The long-awaited Brent Burns debut game for the 2013 NHL season turned out to be Saturday, February 9. It was not what he or the San Jose Sharks had in mind, as Phoenix Coyotes goalie Mike Smith stopped everything that came his way in regulation, overtime and the shootout.
It was Smith’s fourth shutout in his last six starts against Pacific Division rival San Jose. The Sharks have just six goals in 177 shots over those games, giving Smith a 5-0-1 record and an eye-popping .966 save percentage.
Adding Burns to the lineup gave he Sharks one more offensive weapon on the blue line. To make room for him on the roster, they optioned Matt Irwin back to the their minor league affiliate in Worcester, MA—one of two predicted moves laid out in the game preview Thursday, as an ill Andrew Desjardins was also scratched in favor of T.J. Galiardi.
Irwin had a goal and an assist in his first nine NHL games. Kevin Kurz of CSN Bay Area doubted via Twitter Friday that the rookie would be sent down because head coach Todd McLellan had said, “He’s made enough of an impression to be an NHL player.”
However, no other defenseman could be moved off the roster without clearing waivers—a move made with reserve Nick Petrecki, whose time in San Jose may have come to a permanent end. With four players fighting for the final two blue line spots, getting a young player ice time in the minors is better for his development than playing sporadically in the NHL.
Thus for Irwin to stay in the NHL, he needed to offer more than two of the other three fighting their way on. He is the second-best of the four offensively to Jason Demers, whose defending (nine hits, three blocks and two takeaways in three games) has improved enough to no longer be considered a liability. He lacks the shot-blocking and hitting prowess of Douglas Murray that is at such a premium for the Sharks, and Justin Braun’s experience makes him a safer choice for the seventh defenseman.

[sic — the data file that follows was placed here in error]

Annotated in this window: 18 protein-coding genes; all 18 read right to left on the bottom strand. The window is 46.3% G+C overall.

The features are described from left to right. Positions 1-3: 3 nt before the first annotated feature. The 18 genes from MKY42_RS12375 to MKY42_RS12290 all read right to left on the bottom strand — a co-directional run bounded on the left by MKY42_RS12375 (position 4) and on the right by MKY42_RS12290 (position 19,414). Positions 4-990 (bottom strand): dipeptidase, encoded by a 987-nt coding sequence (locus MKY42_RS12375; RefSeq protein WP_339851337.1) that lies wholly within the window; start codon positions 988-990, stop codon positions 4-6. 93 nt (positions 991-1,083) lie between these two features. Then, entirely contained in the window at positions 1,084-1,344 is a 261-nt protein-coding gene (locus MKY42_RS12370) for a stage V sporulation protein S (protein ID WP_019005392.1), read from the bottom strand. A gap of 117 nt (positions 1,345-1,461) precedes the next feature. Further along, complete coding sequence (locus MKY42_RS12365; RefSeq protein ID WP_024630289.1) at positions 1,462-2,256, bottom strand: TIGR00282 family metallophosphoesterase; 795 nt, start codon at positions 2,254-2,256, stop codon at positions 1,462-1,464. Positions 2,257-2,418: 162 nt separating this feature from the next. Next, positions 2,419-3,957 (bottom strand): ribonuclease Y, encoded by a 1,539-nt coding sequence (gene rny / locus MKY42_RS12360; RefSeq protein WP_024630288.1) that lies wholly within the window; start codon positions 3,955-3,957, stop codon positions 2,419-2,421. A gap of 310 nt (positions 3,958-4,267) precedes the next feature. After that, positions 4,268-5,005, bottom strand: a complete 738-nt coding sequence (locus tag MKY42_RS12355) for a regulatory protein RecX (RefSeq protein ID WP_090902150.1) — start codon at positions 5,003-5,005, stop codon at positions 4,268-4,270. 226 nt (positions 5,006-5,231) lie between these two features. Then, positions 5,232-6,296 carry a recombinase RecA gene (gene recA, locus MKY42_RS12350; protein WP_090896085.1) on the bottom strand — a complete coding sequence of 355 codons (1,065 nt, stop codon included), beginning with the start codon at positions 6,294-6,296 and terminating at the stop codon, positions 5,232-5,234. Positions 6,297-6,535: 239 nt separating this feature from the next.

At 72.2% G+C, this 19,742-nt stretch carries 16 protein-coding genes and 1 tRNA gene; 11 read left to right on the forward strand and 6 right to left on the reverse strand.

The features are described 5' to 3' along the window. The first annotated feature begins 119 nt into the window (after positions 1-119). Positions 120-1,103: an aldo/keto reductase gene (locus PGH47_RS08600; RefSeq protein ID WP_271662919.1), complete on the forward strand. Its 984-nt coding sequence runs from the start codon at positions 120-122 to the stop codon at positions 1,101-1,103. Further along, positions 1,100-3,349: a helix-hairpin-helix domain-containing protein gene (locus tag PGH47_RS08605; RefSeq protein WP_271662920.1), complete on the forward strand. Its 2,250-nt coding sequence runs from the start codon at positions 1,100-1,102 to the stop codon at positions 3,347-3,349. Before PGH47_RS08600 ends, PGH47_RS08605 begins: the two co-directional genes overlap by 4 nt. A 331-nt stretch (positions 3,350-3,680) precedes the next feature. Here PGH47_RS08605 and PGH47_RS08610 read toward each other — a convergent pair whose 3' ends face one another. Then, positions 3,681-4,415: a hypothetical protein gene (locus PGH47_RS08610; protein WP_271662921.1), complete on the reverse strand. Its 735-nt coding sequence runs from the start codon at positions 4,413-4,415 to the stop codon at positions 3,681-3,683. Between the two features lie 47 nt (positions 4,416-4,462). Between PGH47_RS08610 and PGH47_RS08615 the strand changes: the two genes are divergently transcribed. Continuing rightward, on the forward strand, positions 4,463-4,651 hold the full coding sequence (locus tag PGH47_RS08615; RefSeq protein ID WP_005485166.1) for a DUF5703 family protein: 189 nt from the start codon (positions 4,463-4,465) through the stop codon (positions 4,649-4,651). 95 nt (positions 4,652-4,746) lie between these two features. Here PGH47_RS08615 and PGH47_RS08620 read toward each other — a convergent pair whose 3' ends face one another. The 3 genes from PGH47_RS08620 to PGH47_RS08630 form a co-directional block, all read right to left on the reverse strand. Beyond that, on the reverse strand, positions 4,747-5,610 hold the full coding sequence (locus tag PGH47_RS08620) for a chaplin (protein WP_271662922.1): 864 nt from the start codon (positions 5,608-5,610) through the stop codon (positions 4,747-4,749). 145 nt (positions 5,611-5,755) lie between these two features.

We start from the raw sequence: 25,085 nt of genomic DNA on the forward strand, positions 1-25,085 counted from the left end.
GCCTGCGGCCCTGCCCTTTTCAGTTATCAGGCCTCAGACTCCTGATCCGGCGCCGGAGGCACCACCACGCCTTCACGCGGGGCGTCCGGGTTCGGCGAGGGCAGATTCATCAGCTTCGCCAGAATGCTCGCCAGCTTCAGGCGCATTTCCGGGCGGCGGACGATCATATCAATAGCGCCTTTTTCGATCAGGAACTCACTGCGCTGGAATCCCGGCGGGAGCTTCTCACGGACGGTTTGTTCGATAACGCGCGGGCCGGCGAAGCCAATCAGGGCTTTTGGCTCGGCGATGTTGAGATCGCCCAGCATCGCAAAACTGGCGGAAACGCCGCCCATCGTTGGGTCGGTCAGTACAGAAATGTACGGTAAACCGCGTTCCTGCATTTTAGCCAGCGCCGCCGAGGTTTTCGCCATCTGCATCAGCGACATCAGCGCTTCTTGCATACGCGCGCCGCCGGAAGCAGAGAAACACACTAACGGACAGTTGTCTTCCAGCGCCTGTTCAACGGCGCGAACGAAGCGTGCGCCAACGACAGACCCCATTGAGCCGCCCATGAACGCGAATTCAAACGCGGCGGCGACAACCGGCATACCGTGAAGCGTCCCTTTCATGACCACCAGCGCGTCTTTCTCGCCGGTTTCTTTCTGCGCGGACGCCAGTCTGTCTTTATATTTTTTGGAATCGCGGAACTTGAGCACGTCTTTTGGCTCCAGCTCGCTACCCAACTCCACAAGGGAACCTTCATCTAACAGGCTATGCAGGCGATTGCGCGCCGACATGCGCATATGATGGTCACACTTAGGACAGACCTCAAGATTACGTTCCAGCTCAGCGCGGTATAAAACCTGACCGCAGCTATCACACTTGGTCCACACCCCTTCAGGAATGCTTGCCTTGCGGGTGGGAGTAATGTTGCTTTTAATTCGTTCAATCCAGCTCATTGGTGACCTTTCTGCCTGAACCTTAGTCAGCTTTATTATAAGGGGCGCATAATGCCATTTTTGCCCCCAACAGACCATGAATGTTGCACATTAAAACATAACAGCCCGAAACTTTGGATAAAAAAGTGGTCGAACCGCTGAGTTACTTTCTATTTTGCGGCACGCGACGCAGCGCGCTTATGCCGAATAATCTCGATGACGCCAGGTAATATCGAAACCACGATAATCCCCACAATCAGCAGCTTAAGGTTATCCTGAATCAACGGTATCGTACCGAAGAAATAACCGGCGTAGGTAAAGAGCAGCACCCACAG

Optioning Irwin made room on the roster for Burns, but not on the ice. The Sharks decided to sit Murray, replacing their stay-at-home defenseman with a rusty one that likes to jump up in the play. Yet there was no boost to the offense or hit to the defense: Antti Niemi faced just 21 shots through 65 minutes, earned his first shutout of the season and faced only one shot in three chances on a penalty kill that has now shut down 34 straight opportunities.
Phoenix came out of the gate faster, having played Thursday while San Jose had been off since Tuesday. They had a 7-2 edge in shots and 12-6 in attempts through the first 7:05 of the game before their intensity could be matched. From that point on, the home team had a 67-33 edge in attempts and got 31 on net to just 14 for the visitors.
Part of the reason for their early struggles was the sloppy giveaways by San Jose. They had 11 in the first period but finished with 20, giving them 26 more than the next worst NHL team in that category (Toronto has 111). In fact, the shot dominance came despite a deficit of 16 possessions: Phoenix won five more draws, had five more takeaways and six fewer giveaways.
By the third period, the Sharks were dominating thanks in part to three power plays. (After failing in four chances, they are now one for their last 25). They had more dynamite scoring chances among their 15 shots than the Coyotes got to the net (three), but Smith was up to the task every time.
In the shootout, both Coyotes (Mikkel Boedker and Radim Vrbata) scored and both Sharks (Michal Handzus and James Sheppard) were turned away. With the loss, the Anaheim Ducks are a full game ahead of their northern California rivals in the Pacific Division.
snaptwig.com’s three stars of the game:
- Smith had given up three or more goals and had a save percentage under .900 in four of his previous seven games, including allowing six goals in 35:08 Thursday. None of that mattered, as he was obviously and decisively the best player on either team.
- Niemi only had to make a few impressive saves, but did keep the Sharks in the game through the rough start.
- Zbynek Michalek blocked eight shots and had a takeaway in 25:02 on the ice.